The courgette needs three leaves at least before being relocated to its permanent home.
The Swiss Chard is barely hanging on at the moment, but I have several more plants coming up and being hardened as I speak, so I should get some crop out of it. Fingers crossed. The cucumber is doing fine right now, but they need fairly large pots to help them survive. Once they can be relocated, as they are still living in their 'birth' pot at the moment. 

So far, so good!

Wednesday, 12 May 2021

Life and death

Not a dead sheep, she just couldn't get up anymore.
Sometimes when you walk, you come across slightly less pretty sights. Like dead animals. So, warning up front: this will show you some of them!
Recently I came across a dead bird, which was blue. It took me a bit to realise what it was though, as I couldn't think of any blue birds at all. But on carefully turning it over (hoping there were no maggots crawling about), I thought it was a tit.

On another walk, I came across some white in a ditch. On closer inspection (look, no touch), I realised it must be a dead swan and had been there for some time by the looks of it. Slowly decomposing and going back into the cycle of life.

And yet another day, I saw this tiny little mouse, lying at the side of the road. It looked quite peaceful really. As that walk was well over two weeks ago now, I doubt there is anything left of it now. 

Tuesday, 11 May 2021

Tuesday's Travels 4

You knew it. Of course you did! It was the Hall of Mirrors in the Palace of Versailles near Paris, France. Well done to Yamini, Gera, Millie and Walter, Debby for guessing/knowing it. One point to you. Gattina thought it could be several places, but did mention Versailles. A quarter point to her.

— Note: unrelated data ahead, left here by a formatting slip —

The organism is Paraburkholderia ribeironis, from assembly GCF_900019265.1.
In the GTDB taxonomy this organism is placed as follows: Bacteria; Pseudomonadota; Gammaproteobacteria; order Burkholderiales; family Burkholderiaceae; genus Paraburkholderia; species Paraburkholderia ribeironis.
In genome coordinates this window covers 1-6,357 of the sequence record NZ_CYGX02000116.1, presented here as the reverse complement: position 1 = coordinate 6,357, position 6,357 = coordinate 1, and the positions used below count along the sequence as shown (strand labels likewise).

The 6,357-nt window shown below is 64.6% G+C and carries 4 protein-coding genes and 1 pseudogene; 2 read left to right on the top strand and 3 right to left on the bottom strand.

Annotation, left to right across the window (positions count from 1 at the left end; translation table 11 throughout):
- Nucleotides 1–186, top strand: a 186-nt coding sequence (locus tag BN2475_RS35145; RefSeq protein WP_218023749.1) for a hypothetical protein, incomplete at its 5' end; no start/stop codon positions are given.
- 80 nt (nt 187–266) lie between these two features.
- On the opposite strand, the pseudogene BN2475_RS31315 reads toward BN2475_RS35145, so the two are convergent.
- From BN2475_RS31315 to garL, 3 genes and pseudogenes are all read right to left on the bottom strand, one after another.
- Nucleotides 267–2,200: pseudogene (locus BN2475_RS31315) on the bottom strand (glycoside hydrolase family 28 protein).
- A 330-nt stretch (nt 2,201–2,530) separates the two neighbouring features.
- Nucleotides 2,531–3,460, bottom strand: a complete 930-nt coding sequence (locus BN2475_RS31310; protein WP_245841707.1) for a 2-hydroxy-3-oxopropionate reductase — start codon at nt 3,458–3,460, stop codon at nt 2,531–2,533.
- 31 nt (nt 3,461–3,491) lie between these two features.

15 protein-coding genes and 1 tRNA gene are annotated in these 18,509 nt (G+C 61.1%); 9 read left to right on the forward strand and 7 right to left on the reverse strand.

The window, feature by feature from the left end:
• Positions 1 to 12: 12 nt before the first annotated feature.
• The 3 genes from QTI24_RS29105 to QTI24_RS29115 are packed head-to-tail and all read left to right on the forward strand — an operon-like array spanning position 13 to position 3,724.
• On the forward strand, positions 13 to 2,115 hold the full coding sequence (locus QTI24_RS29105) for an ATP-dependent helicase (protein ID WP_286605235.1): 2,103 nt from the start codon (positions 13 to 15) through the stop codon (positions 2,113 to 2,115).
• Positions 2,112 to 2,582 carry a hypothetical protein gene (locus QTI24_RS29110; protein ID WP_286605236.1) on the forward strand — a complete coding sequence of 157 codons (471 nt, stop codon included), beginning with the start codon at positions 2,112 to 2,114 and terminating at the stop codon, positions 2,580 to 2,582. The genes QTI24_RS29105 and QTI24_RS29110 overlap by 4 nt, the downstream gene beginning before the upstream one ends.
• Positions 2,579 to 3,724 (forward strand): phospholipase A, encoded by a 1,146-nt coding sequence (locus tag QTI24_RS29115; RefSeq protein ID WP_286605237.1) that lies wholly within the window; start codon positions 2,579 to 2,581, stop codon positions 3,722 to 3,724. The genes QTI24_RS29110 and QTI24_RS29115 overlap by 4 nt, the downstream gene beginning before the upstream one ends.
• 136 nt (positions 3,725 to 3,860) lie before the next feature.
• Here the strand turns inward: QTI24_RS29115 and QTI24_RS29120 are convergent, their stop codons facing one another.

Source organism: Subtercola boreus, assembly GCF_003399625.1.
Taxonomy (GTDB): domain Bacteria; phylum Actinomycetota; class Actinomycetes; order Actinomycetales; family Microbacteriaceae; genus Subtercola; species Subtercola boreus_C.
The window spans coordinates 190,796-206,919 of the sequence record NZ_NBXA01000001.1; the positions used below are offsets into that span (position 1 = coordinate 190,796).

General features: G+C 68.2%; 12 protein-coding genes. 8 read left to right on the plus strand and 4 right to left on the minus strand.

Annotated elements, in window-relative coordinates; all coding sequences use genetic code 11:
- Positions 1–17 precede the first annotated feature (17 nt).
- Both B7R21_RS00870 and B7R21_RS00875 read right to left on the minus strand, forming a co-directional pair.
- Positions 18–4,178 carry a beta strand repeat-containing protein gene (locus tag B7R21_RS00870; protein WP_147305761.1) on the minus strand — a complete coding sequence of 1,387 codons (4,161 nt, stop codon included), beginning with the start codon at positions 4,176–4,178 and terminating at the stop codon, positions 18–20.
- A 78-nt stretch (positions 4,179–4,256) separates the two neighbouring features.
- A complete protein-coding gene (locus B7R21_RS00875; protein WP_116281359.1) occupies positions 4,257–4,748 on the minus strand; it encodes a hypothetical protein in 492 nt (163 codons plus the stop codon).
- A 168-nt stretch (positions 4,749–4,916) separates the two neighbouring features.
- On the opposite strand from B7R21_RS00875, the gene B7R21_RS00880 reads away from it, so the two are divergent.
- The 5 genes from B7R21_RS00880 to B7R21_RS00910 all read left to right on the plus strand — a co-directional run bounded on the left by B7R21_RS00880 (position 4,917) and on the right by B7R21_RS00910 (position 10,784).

My own story? Ever since I had seen the episode of Doctor Who called 'The Girl in the Fireplace', I had wanted to visit the palace and when my parents celebrated their 40th wedding anniversary with a trip to Paris/Eurodisney, I finally got my chance. Me and my sister made our way to Versailles and visited that place from top to bottom. My own highlight though was not the palace itself, but the gardens. Definitely one to return to one day.

On to this week's challenge though. Where is this? Have you been? What is your story? Answer next week!

Monday, 10 May 2021


Oh, the joy I felt when Duncan Laurence won Eurovision back in 2019. Finally, Eurovision was coming back to the Netherlands. (Fun fact: the Netherlands were the first ever nation to sing at a Eurovision Song Contest, back in 1956). The joy I felt when both my sister scored two tickets and I scored two tickets for the contest in 2020 was equally as big. And then...

Well, you all know what happened then. A tiny little virus that has kept the world in its grip for a good while now. And everything got cancelled because of it. My parents' fiftieth wedding anniversary party, football games, the Olympic Games and yes, even Eurovision. 

Roll in 2021 and Eurovision was back on. With or without public, nobody knew at that point, but the show would go on. Then a couple of months ago, the news was pretty good: there might be a chance of actual public being present. Only a chance mind.